Do you remember that conversation from back in the day? I clearly remember it with my own mom many times, and later with my son. I never cared much for it no matter which side of the fence I was sitting, and yet here I was again, repeating patterns of old. Thinking this will not end well. And wondering, do parents even have that conversation anymore? Is it politically correct? Should we be in negotiations rather than drawing lines in the sand?
Clearly I was having misgivings, but I plunged forward nevertheless. The truth is, my granddaughter probably takes after me as much after me as she does her dad. We are both extremely stubborn.
The conversation turned out about as well as I could hope. The most she would grant me is that “adults” are the bosses of their “children,” but her eyes slid away from me when she conceded it, and her mouth looked doubtful. Clearly she was not going to say that I was the boss of her. She was letting me know this mild concession was solely for the sake of preserving screentime, or anything else I might want want to withhold until I got what I wanted. Not because she really believed it.
Which was fine by me by then. A compromise, of sorts. A truce. I’d take it.
We were both ready to move on. And she did settle down and do her schoolwork.
But later that day she took me aside. She had been thinking about how things had gone sideways earlier that day and she had some suggestions about how we (meaning me) could handle this better next time.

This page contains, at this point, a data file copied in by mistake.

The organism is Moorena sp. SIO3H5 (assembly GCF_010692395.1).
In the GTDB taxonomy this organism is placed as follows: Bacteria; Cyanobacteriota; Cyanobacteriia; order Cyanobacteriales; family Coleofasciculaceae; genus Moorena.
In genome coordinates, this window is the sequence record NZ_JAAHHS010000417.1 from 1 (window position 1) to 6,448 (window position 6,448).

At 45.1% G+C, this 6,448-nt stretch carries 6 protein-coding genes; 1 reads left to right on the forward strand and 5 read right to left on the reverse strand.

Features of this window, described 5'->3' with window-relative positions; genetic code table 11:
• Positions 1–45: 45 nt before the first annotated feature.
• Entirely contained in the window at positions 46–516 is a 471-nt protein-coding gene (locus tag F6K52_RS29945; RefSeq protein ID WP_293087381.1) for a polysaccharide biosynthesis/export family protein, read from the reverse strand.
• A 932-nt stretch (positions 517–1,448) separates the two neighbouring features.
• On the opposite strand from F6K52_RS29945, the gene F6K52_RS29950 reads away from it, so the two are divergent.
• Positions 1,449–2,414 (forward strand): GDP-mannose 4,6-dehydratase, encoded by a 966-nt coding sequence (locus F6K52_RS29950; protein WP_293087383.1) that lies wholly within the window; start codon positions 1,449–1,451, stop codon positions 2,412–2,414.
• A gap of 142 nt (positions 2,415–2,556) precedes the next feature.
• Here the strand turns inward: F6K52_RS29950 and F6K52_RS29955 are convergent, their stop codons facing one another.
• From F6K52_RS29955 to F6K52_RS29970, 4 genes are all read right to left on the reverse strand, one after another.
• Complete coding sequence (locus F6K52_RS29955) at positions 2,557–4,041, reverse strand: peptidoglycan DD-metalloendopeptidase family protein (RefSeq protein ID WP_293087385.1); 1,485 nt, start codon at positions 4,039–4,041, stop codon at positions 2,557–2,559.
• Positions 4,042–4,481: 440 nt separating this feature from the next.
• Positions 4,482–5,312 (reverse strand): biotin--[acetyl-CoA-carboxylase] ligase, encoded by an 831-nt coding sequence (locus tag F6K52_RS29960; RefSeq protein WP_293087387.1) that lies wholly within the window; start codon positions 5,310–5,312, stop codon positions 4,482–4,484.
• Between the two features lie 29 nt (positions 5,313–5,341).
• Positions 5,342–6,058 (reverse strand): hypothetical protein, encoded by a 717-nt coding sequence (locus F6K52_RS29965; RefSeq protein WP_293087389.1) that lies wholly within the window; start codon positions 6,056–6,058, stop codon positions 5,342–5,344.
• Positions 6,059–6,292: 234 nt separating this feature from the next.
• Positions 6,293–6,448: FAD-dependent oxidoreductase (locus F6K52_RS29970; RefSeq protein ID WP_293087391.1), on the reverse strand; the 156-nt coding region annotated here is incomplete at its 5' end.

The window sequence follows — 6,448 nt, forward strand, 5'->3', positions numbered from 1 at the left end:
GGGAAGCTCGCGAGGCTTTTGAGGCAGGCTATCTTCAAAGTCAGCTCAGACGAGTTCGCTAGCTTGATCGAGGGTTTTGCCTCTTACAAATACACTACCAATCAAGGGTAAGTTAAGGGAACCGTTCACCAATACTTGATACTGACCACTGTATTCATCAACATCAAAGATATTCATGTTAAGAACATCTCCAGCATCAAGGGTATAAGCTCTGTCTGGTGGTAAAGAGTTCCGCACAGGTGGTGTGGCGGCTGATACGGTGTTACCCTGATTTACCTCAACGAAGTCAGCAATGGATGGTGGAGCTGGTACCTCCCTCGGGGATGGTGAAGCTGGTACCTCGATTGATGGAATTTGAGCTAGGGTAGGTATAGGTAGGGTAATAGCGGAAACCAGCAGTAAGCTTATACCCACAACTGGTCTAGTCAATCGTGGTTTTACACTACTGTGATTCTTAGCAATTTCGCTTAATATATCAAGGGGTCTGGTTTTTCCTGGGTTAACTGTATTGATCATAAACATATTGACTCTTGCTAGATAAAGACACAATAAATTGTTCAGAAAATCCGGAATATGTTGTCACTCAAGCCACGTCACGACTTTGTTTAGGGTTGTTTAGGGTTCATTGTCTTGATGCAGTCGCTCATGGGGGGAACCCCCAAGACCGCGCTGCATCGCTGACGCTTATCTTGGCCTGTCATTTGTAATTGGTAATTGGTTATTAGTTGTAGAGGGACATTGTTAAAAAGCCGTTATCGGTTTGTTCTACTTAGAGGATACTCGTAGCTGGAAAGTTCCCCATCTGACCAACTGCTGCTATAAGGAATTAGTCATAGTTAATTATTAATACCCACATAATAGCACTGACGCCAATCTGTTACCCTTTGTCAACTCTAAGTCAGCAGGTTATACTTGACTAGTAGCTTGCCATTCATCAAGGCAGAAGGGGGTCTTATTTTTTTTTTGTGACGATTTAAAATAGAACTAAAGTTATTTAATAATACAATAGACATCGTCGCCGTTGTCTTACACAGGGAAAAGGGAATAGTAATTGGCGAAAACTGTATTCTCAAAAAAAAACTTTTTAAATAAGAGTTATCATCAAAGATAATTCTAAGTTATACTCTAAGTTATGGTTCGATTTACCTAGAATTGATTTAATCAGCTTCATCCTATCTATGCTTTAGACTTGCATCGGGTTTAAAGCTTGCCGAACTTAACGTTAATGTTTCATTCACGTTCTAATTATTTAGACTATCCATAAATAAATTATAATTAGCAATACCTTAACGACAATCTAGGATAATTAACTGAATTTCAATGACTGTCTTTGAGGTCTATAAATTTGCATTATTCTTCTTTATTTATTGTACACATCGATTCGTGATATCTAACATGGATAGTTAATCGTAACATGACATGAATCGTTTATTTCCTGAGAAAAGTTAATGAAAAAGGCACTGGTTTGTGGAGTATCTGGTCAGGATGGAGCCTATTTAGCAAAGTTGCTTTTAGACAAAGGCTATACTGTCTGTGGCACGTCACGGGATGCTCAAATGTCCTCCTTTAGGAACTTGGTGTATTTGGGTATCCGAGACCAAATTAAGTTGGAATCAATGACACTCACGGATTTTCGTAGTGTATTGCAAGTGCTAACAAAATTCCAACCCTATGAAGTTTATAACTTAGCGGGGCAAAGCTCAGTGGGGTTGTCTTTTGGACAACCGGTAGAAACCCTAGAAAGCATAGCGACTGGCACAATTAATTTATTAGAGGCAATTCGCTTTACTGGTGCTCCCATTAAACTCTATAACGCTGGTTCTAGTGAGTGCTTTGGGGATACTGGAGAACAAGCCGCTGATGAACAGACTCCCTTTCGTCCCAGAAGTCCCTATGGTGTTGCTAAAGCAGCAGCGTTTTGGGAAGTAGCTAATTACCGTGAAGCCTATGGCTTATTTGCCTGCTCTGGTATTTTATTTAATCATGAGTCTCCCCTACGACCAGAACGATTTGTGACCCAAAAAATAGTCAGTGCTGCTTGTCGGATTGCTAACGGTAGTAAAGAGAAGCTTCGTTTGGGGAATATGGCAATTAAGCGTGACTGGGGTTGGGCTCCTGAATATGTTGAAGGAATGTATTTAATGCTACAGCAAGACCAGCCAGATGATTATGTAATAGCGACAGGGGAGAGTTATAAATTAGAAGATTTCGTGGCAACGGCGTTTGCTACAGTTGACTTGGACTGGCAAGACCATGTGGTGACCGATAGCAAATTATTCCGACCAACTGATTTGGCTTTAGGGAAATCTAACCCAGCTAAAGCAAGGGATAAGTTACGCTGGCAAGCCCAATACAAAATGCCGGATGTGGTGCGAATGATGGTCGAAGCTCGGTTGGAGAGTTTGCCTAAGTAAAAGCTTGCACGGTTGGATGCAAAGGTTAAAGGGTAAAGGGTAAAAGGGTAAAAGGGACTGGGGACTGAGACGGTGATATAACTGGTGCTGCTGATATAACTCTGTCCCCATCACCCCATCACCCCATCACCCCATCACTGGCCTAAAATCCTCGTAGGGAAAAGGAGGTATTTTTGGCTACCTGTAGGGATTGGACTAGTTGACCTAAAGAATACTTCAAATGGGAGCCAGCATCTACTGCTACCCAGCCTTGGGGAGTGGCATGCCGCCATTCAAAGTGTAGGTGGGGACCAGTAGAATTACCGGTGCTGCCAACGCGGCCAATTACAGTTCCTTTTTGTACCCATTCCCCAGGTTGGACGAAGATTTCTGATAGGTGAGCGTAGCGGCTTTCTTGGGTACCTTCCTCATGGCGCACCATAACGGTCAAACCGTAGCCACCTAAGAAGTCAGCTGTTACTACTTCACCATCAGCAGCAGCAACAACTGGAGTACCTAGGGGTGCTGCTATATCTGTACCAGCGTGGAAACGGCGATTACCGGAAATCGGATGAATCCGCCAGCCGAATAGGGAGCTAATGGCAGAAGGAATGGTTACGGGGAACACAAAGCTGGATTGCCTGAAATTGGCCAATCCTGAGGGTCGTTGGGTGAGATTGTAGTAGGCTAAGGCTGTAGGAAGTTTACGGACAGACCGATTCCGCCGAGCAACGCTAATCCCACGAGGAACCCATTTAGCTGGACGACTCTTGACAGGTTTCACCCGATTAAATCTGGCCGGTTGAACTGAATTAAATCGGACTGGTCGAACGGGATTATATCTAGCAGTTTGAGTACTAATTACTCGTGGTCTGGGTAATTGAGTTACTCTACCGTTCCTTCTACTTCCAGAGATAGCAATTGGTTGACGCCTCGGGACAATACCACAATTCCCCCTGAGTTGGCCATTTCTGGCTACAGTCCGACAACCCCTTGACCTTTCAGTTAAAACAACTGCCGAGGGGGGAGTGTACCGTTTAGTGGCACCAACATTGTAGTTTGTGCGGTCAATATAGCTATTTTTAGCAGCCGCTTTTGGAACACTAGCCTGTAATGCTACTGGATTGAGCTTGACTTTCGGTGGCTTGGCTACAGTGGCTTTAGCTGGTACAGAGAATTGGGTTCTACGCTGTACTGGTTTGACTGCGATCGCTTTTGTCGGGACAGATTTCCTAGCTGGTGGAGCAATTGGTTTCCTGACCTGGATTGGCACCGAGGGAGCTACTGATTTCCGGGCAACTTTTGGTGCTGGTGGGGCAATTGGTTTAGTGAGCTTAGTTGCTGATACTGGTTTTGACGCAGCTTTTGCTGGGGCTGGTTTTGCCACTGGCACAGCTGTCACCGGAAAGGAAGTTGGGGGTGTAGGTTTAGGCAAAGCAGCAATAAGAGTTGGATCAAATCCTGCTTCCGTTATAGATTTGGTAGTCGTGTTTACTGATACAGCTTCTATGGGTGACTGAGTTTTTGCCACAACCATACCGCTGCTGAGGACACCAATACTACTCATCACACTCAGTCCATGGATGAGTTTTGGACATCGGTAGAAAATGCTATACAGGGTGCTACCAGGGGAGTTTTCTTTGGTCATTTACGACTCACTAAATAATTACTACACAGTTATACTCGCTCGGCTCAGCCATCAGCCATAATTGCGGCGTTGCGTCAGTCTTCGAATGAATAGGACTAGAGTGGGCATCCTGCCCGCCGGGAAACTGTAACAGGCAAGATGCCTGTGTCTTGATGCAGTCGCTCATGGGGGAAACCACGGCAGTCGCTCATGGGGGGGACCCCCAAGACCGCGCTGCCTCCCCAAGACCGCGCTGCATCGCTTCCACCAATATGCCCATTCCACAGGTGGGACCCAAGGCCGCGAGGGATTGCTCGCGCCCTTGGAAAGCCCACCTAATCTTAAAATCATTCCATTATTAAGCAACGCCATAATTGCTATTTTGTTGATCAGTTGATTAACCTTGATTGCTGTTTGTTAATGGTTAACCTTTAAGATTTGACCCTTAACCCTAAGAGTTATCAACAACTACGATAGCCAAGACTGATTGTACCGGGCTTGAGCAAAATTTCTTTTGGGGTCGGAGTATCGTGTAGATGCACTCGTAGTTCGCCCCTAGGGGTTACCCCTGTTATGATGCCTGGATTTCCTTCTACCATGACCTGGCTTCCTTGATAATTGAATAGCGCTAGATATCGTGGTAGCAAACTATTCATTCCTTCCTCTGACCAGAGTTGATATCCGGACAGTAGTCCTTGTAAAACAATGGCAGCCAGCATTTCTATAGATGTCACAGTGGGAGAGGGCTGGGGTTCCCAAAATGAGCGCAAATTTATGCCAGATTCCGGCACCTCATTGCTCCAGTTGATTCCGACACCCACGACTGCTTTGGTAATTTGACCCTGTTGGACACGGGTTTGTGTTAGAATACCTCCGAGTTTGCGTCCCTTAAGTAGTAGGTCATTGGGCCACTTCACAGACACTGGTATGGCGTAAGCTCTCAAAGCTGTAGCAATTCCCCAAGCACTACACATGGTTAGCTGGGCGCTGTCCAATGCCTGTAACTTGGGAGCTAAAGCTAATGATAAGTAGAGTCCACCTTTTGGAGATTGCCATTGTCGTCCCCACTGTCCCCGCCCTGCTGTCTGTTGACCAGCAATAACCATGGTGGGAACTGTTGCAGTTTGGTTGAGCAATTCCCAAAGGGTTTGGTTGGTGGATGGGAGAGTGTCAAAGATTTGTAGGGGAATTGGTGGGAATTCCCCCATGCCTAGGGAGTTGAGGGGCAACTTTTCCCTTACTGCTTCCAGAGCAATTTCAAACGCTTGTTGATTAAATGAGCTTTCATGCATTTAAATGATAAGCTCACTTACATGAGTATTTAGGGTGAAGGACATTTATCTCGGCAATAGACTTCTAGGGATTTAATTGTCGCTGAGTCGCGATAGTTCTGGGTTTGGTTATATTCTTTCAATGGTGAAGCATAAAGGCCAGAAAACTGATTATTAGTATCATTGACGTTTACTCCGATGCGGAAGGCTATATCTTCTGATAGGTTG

Instead of having the whole “who’s the boss” discussion, I could give myself a time-out, go into my room and think about what was upsetting me so much. I could sit cross-legged on the floor and breath deeply (she demonstrated how). I could play relaxing music of ocean waves on my phone. Or better yet, she could give me a spa day and paint my toenails. Big hopeful grin.
“Now can we go look at photos of newborn kittens on your phone, Grandma?”
I marvel at this child every day.
When I first started this blog eight years ago, I had planned on using it as a vehicle for writing about our 6-year voyage around the world aboard our sailboat, La Gitana. Below is part V of that Sea Saga. I’m reposting it here because in some ways all the places and homes we chose to live are a larger part of who we are. They shape us as much as we shape them. La Gitana shaped the lives of my children who were only 11 and 8 when we sailed out of Ventura harbor. I still like to imagine myself rocked to sleep in the bowels of La Gitana, or flying on her wings when I smell salt in the air and feel the wind rushing through my hair. I know my children must too. It was a sweet time in our lives that lives with us still.
La Gitana, Our Larger Self – Sea Saga, Part V